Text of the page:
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Civil Procedure II
Elon University School of Law
Fink, Eric Mitchell

Civil Procedure II

Fink—Spring 2013

Jurisdiction over the Parties

A. Types of Jurisdiction

1. In Personam: gives the court power to issue a judgment against the defendant personally. It can then be sued upon in other states, and all of his assets may be seized to satisfy the judgment.

2. In rem: Gives the court power to adjudicate a claim made about a piece of property or about a status.

1. Ex. Action to quiet title to real estate, or to pronounce a marriage dissolved.

3. Quasi in rem jurisdiction: Action is begun by seizing property owned by (attachment), or a debt owed to (garnishment) the defendant within the forum state.

1. Different from in rem because it is not about the thing seized; instead the thing seized is a pretext for the court to decide without having jurisdiction over the defendant’s person. Any judgment affects only the property seized and judgment cannot be sued upon in any other court.

B. Minimum contacts requirement:

1. Defendant must have taken actions that were purposefully directed toward the forum state. (Selling goods in the state, incorporating in the state, visiting the state, etc.)

2. Balancing Test: If the defendant has the requisite “minimum contacts” with the forum state, the court may not exercise jurisdiction if considerations of “fair play and substantial justice” would make requiring the defendant to defend the action in the forum state so unreasonable as to constitute a due process violation. (Asahi Metal Industry Co. v. Superior Court).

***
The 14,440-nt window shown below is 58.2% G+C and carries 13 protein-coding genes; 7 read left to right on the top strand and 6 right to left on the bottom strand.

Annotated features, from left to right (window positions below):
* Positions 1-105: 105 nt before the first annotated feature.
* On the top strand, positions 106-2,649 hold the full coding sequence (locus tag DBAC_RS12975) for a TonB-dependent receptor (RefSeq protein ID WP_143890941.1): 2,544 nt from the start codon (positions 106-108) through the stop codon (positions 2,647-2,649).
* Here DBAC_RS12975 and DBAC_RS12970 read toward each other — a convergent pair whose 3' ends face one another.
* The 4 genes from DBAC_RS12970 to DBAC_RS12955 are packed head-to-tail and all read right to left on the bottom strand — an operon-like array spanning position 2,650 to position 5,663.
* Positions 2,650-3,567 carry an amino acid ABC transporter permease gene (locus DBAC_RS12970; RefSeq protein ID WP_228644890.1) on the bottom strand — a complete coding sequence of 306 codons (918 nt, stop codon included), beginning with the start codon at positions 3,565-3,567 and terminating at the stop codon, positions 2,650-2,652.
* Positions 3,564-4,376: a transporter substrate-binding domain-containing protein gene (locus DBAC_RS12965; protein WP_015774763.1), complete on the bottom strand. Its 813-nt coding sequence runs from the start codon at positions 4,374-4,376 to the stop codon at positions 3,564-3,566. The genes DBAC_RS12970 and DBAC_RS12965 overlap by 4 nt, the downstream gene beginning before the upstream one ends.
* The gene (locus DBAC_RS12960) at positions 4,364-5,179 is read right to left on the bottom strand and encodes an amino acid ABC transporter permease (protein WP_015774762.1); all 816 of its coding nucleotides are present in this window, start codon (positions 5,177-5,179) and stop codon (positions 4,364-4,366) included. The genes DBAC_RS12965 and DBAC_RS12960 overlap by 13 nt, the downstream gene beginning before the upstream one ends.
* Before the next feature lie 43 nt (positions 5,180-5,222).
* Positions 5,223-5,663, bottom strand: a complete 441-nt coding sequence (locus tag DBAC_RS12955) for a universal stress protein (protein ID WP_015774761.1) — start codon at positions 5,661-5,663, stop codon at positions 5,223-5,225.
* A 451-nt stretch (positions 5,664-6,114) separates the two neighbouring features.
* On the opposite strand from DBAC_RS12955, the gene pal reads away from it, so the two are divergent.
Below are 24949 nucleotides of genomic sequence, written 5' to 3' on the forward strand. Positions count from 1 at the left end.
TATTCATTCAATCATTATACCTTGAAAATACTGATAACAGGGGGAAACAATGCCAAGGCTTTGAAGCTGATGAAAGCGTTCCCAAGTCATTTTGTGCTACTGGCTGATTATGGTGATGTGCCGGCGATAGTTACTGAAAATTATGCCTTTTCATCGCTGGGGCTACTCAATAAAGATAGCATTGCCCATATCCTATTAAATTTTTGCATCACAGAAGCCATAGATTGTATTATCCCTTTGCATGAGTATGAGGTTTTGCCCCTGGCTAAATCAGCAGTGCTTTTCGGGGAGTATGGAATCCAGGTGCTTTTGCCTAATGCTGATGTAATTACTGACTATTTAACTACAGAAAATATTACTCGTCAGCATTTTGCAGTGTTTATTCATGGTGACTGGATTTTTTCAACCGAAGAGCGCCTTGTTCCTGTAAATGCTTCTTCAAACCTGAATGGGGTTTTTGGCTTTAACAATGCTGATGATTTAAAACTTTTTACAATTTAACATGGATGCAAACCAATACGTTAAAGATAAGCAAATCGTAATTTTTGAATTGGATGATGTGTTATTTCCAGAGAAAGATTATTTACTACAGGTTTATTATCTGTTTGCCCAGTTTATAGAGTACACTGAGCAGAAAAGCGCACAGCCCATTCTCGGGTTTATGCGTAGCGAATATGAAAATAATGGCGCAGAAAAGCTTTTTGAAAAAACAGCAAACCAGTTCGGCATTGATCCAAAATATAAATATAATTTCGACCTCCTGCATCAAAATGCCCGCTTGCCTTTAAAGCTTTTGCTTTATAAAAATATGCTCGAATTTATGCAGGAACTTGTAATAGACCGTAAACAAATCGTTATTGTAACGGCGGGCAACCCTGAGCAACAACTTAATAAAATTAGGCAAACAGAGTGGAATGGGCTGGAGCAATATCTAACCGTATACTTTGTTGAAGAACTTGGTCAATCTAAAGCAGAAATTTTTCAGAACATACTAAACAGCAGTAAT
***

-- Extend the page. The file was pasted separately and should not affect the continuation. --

C. Long-arm Statutes:

1. Allow jurisdiction on the basis of certain links between the defendant and the forum state.

2. Even if the long-arm statute covers the act, court still must decide whether there are constitutionally required minimum contacts with the forum state.

3. In-state tortuous acts: Allow jurisdiction if the plaintiff shows at the outset that it is reasonably likely that the defendant committed the tortuous act within the state.

4. Out-of-state acts with in-state consequences

§ Titan makes valves, which it sells, to another company, which incorporates them into a boiler, which it sells to plaintiff. Boiler explodes in Illinois, injuring plaintiff, who sues Titan. Illinois long arm statute allows suit based on “tortuous act within the state.” Held: a tortuous is committed where the resultant damage occurs. (Gray v. American Radiator Corp.).

ú Gray case may be invalid as a result of World Wide Volkswagen Corp. v. Woodson. Case established that the mere fact that a product made out of state has found its way into the forum state, and has caused injury there, is not sufficient for the assertion of jurisdiction. Majority noted that jurisdiction is permissible over a corporation that delivers its products into the stream of commerce with the expectation that they will be purchased by consumers in the forum state. Therefore it the defendant in Gray has reason to expect that Illinois customers would buy a product containing its valves, Gray may survive the Volkswagen decision.

5. Acts committed on the Internet